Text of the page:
Leasehold Ban for new-build Properties
by Daniela Litsova — Posted on 21 September, 2018
Pressure put on government to implement a ban on the sale of new build leasehold property
Changes to leasehold laws are set to be put in place, as the government announced its plan to ban the sale of almost all new-build houses on a leasehold basis. The decision came in an attempt to end the long-term financial abuse by property developers, and provide a relief for leaseholders who had been subject to rising ground rents. But as changes are still yet to be made, the Law Commission, MP’s and campaigners who have fallen victim to ‘the leasehold trap’ have called-on the government to follow through with this commitment in the coming months.
The Leasehold Scandal
Leaseholds provide individuals with the legal right to occupy and use a property for a fixed period, usually 99 to 999 years, but they do not own the land that it is built on; which is owned by the property developer. This means that leaseholders pay an annual ground rent, which typically rises in line with inflation. However, the scandal arose when it was reported that ground rent had increased at such a rate that many leaseholders ended up having to find many thousands of pounds a year, on top of service charges and their own mortgage payments.
A study conducted by the Conveyancing Association and Homeowners Alliance found that 98% of leaseholders had been mis-sold their homes by property developers, who had failed to give buyers enough information regarding ground rents and unexpected developer’s fees.
Leaseholds used to be associated almost entirely with flats, reflecting the fact that a block of apartments needs some form of communal upkeep. But there are now 1.4 million houses on leases, after large builders including Taylor Wimpey, Persimmon and Galliford Try started to sell their properties on that basis.
Proposals on Protecting Leaseholders
Under plans put forward by then Secretary of State for Communities Sajid Javid, leaseholds on new builds will be illegal while ground rents would be massively reduced. Legal loopholes will also be closed to protect leaseholders exposed to possession orders.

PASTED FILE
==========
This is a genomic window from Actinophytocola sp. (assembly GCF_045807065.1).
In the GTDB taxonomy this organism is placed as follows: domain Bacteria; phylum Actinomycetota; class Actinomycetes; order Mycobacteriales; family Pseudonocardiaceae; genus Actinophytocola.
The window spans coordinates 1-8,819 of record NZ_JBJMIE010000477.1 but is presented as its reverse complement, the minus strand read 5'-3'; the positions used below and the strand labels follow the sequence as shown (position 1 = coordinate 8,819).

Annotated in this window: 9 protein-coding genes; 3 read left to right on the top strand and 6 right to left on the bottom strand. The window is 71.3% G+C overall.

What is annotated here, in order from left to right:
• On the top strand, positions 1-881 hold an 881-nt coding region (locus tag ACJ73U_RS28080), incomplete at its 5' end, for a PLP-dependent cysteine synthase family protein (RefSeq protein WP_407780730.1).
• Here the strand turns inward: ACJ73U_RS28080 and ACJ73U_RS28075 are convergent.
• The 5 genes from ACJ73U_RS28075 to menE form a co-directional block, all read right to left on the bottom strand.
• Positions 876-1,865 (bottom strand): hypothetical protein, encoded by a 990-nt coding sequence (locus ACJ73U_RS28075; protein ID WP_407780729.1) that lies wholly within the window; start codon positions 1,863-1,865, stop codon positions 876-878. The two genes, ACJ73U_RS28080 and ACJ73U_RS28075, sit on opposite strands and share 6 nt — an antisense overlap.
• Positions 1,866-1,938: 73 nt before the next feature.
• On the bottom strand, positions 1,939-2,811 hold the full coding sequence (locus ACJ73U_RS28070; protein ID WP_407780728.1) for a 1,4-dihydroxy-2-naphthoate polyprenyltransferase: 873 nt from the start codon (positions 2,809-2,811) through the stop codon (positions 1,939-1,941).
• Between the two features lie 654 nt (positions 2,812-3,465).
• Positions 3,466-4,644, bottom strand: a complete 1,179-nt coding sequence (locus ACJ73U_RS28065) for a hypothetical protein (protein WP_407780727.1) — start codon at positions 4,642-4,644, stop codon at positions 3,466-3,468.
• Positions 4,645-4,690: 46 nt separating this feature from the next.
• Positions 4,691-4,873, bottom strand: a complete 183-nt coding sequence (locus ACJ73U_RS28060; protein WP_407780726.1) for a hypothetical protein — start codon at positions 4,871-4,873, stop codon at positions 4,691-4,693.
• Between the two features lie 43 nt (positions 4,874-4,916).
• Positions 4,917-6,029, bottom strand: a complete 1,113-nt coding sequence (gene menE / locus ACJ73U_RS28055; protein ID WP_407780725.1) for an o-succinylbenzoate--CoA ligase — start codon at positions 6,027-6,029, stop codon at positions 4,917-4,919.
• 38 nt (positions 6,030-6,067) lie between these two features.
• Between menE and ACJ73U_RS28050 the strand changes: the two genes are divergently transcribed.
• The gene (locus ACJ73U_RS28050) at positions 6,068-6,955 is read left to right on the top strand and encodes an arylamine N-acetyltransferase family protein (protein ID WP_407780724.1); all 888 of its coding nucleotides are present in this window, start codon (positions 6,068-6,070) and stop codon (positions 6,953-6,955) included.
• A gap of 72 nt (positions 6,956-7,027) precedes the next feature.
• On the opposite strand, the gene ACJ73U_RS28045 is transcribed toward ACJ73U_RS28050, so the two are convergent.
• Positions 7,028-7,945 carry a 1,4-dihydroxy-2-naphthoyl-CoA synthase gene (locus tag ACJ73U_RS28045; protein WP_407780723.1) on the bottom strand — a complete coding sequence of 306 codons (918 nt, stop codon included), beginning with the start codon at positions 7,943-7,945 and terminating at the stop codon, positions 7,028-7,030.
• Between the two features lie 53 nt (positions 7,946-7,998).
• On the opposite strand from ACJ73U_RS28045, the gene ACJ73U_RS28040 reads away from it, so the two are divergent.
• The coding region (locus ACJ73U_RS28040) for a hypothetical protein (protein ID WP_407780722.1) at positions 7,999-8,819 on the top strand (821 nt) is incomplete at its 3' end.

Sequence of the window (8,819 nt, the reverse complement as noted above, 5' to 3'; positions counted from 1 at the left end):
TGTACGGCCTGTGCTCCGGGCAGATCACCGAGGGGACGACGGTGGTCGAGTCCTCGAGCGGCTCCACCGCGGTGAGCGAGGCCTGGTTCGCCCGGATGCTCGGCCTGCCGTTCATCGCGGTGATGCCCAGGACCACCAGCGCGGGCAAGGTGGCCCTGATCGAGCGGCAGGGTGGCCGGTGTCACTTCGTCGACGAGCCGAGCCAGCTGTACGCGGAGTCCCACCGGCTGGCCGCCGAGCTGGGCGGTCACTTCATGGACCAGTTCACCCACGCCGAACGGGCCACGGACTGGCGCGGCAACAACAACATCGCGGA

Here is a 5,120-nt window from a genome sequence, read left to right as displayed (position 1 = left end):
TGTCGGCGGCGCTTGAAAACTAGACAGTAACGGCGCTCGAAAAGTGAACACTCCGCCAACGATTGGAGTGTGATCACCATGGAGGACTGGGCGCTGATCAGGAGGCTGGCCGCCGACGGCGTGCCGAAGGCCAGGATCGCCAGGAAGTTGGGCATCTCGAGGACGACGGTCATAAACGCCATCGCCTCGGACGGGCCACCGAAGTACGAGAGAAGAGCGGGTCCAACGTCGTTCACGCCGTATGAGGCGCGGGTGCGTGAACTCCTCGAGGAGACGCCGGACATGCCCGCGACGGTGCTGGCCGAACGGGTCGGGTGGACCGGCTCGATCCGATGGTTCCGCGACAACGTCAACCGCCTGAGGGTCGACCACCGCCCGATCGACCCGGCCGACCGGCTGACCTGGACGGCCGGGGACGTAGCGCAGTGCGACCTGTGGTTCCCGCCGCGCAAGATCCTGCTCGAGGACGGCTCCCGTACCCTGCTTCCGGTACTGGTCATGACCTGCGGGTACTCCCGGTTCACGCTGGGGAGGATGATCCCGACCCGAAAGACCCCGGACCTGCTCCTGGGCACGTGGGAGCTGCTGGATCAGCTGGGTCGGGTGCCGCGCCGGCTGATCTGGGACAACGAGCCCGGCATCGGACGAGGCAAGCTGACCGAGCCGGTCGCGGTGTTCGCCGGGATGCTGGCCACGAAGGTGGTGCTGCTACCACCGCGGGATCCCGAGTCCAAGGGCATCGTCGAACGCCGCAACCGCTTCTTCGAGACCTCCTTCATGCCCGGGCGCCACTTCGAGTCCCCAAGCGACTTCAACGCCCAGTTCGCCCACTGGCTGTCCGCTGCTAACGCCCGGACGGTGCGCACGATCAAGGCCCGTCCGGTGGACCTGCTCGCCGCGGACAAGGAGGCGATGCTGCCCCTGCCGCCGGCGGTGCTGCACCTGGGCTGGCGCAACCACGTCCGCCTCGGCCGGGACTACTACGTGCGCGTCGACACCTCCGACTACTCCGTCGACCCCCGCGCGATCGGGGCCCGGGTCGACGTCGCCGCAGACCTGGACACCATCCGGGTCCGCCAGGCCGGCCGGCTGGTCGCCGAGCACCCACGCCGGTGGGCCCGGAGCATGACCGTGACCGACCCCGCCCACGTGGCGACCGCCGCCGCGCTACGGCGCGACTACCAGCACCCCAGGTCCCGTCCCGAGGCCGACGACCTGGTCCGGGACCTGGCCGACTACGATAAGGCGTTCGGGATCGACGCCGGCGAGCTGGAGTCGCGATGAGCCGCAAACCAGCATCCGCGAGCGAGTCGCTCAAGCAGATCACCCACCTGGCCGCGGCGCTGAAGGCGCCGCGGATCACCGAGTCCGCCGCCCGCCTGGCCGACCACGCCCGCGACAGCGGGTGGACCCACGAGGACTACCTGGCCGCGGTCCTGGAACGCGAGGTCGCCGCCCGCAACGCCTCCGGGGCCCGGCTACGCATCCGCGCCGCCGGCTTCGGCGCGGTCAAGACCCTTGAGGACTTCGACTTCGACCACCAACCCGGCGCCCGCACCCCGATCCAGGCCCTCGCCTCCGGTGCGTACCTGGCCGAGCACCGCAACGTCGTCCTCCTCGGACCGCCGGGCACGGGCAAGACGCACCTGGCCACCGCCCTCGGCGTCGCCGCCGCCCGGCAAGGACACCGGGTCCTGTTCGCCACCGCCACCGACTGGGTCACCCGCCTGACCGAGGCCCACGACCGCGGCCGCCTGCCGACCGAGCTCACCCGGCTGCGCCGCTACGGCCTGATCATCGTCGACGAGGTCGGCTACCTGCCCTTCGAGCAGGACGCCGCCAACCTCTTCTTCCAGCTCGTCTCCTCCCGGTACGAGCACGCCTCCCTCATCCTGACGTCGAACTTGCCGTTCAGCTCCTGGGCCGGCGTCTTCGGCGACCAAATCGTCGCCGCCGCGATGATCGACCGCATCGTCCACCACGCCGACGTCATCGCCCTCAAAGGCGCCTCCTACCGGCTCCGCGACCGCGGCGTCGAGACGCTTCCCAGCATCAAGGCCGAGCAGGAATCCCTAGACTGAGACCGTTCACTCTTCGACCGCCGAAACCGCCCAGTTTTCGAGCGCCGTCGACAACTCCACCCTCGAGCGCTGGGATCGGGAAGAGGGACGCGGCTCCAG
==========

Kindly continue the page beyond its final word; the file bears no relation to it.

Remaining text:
The trend for new homes being sold as leaseholds has grown in recent years, particularly in the North West of England. Mr. Javid hailed a “crackdown on unfair leasehold sales”: “What we’ve seen, in the last few years especially, is a huge increase in the number of houses, not flats but houses, that are being sold on leasehold terms for no good reason. And worse still, once they’ve been sold, those people that have bought those houses are then subject to ground rents that are ever escalating. These are just being used as another income stream by developers, not in the interest of consumers.”
Mr. Javid had suggested there should only be “very exceptional circumstances” where new-build houses could still be sold on a leasehold basis, such as on land held by the National Trust.
The Law Commission’s Reforms
The Law Commission is an independent body that reviews legal changes across England and Wales. It recently published a series of conveyancing reforms, thus mounting further pressure on the government to speed up the process of banning leaseholds to new-build houses. The proposed measures aim to achieve the following:
- Make it easier and cheaper to obtain full ownership of their property, by providing optional changes to the valuation formula;
- Give leaseholders the opportunity to make a claim at any time, rather than having to own the house for at least 2 year prior;
- Extend the rights of leaseholders to extend the lease of their property
The government has said that it intends to consider, over the summer, the different ways that the ban can be implemented. However, current leaseholders will still be expected to pay existing developers’ fees once the ban has been implemented.
After taking over from Mr. Javid as Communities Secretary in April 2018, James Peter Brokenshire MP welcomed the proposals, suggesting that it would help leaseholders to get a “fair deal”.
How Starck Uberoi can help
Starck Uberoi’s experienced conveyancing department can help you with your leasehold arrangements. For more information, please visit our Conveyancing page, or to book an appointment please call 020 8840 6640. We are based in Ealing; our West London Ealing office is located 10 minutes from Ealing Broadway station. For an appointment at our London Belgravia office a few minutes from Victoria Station call 020 7824 5118.